Home » Open Education » #ioe12 What does it mean to be Open: Open Content, Openness, and OpenWashing

#ioe12 What does it mean to be Open: Open Content, Openness, and OpenWashing

Nowadays, it seems almost everyone is in one way or another jumping on the  OpenWagon.  This  new cool prefix “open” seems to come before more institutional and product names everyday. It reminds me when “lite” products came on the market. Ah–the New Lite Butter: 25% less fat than our original brand. So, now the product has 150 calories of fat per serving, instead of 200.  Is that lite?  I guess it depends on what you compare it to.

I find myself asking the same type of question when an educational institution suddenly adds “Open” in front of its name, or someone claims to be leading an “Open” initiative.   Schools consider themselves using Openness when they use OERs–but is that truly being Open, or maybe just good for their proprietary business practices–a “lite” version of their education?  Is a university system truly Open, when they do not use any Open Source technologies?  Students are paying for the proprietary system, and the school is not making any contributions to the  community: Is that Open? Is it Open when students’ ePortfolios are on proprietary systems that they didn’t choose and that they have to pay for (long story how ePortfolio systems work)?  And, is something open just because it is “free”? Or is there far more Openwashing going on in educational institutions than we realize?

If we can measure a company’s Openness using a set of standards, to determine whether what they offer is Open or Openwashing, couldn’t the same sort of standards apply to other Open claims? And if so, to what degree do we take that?  I wonder how many schools are now using images with CC Share-alike licenses on them, behind closed systems.  I wonder how many Open institutions keep their decision-making processes behind secret doors.  So many questions.  Perhaps we need a scale–like those “lite” products: 20% more open than before… courses are 20% cheaper than before because we are using open textbooks, etc.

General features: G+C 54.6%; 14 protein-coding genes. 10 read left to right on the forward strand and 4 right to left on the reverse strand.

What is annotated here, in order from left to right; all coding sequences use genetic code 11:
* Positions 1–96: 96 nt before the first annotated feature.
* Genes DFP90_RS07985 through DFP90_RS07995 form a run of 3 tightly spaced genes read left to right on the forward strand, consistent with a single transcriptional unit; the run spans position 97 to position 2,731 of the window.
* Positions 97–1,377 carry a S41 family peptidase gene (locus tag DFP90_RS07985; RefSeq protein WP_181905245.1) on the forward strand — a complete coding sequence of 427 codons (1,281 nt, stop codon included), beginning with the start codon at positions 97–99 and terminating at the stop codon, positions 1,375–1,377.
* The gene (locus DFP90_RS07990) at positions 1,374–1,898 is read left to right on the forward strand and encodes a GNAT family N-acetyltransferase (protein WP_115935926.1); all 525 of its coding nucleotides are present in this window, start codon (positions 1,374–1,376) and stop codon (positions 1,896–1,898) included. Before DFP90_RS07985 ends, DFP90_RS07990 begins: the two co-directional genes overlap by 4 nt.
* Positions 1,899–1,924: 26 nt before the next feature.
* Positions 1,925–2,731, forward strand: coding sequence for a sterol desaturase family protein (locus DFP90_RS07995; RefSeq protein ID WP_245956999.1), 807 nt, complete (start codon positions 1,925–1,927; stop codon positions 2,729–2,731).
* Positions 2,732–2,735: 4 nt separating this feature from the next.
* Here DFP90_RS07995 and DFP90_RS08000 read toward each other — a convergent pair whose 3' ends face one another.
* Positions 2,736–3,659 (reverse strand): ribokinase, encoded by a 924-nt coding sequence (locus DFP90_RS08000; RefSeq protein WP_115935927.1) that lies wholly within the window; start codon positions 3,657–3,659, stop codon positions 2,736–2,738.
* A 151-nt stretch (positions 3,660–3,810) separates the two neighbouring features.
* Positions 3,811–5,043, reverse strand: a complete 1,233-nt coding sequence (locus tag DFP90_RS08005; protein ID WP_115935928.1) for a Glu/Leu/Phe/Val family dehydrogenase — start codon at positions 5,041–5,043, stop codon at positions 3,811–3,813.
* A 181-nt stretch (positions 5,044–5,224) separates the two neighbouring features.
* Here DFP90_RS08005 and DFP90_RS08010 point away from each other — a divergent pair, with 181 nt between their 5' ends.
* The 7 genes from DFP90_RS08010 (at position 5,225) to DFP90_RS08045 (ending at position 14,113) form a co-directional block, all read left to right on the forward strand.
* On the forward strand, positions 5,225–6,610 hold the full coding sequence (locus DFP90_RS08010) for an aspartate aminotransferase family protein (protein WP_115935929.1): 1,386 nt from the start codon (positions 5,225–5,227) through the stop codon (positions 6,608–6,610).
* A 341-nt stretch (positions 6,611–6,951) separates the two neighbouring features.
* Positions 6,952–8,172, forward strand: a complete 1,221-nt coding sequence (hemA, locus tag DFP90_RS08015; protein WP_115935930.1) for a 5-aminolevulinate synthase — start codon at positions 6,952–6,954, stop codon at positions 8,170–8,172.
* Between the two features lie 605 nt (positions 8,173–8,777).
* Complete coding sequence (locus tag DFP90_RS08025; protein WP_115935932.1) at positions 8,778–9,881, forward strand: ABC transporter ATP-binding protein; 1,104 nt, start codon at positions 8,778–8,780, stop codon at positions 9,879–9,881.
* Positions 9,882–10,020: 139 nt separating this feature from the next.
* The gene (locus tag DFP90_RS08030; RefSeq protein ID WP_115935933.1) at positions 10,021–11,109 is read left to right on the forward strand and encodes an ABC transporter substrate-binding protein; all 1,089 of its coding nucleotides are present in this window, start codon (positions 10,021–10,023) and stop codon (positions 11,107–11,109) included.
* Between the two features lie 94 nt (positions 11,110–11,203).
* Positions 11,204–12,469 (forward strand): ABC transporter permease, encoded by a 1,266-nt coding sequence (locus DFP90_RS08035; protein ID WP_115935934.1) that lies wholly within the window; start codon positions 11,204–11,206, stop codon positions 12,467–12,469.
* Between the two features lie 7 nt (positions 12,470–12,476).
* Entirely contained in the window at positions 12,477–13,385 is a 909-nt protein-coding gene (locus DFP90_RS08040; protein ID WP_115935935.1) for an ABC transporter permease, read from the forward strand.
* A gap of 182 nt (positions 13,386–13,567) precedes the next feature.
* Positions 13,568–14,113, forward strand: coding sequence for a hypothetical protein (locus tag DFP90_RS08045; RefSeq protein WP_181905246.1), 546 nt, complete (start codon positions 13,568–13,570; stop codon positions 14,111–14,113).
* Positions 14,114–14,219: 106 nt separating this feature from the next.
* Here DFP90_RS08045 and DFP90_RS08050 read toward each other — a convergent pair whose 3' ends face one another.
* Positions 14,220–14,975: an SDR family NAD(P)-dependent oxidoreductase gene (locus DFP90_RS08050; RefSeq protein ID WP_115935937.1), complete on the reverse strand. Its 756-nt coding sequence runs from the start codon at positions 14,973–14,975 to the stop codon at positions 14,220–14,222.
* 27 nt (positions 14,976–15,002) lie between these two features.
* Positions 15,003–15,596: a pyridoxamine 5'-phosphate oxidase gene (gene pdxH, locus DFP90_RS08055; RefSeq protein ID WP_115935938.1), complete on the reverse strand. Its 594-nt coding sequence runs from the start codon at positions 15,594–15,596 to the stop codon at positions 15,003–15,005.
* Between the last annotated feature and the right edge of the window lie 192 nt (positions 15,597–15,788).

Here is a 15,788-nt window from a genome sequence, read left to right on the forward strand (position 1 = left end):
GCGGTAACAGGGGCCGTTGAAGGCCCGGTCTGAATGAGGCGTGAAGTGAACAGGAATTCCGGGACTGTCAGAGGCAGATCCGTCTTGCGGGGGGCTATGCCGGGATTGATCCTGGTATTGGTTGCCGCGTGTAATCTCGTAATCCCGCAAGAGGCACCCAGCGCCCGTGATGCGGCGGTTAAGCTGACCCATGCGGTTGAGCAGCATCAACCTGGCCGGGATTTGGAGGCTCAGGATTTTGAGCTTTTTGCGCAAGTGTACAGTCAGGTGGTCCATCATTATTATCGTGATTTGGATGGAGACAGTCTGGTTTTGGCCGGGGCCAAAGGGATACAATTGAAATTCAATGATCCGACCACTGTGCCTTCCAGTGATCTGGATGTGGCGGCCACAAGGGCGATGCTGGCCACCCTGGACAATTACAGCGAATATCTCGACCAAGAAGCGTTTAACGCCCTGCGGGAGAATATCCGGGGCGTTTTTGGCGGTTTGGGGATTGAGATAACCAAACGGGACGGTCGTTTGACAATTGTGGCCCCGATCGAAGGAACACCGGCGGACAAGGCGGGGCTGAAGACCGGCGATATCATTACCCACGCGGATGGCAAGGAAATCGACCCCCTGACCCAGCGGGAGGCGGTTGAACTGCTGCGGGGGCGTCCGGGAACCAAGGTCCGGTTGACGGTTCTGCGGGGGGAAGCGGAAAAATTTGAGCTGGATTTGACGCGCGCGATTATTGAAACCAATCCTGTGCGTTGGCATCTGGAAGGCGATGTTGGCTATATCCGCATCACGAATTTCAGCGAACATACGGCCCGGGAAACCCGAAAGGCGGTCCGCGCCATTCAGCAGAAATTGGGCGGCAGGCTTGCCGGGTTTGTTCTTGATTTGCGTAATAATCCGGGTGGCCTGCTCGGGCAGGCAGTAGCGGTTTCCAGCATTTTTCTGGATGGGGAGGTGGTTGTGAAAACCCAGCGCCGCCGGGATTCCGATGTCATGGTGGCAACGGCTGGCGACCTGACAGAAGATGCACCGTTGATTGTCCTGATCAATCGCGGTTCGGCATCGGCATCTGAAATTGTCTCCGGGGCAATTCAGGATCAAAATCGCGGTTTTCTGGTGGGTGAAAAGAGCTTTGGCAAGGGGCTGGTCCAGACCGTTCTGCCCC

Honestly the movement towards Openness in education is a very good thing especially when the commitment to becoming more Open is with the student, and education in general, in mind.  The sad thing is that so many myths and irrational thinking around openness, open content, open source, etc still abound. And there are just so many Open mirages out there.

My mother always reminds me:  “you need a little fat everyday you know”.  My response always has some sort of reference to the kind of fat in the product, and about my commitment to maintaining a healthy diet.  So, everything can’t always be open (well, maybe). I mean there are somethings that need to be private, and some ways we need to make money–besides those ugly banners on web sites everywhere. But when is something “lite” and when is it “low-fat” or “fat-free”?  When is something openwashing and when is something truly open?  My view is that true Openness comes from an ideal and an understanding of what Openness is really all about–community.

Here’s a few interesting commentaries on OpenWashing to get you thinking a bit more:

http://www.fastcompany.com/1790122/pearson-blackboard
http://opencontent.org/blog/archives/1934

 

 


4 Comments

  1. Jeroen says:

    Thanks for sharing this perspective ellen marie! Had not seen the term OpenWashing before; it makes sense 🙂

  2. Well said. I believe there are some “rubrics” out there to “grade” the level of openness in corporate and institutional initiatives. I know I saw that before, but I can’t seem to find the link right now.

    Anyway, I like your analogy with butter. When the expectations are so low to start with, any nudge or perception of a nudge in a certain direction can become headline. And nobody’s paying attention enough to be outraged and ask the right questions.

    Oh well, I hope #ioe12 can create some “outrageable” people…

  3. ellen_marie ellen_marie says:

    Thanks I appreciate the comments.

  4. Kathleen Stone says:

    Excellent blog! It really does remind me of “greenwashing”, which is still going strong in my opinion. Thanks for the links!

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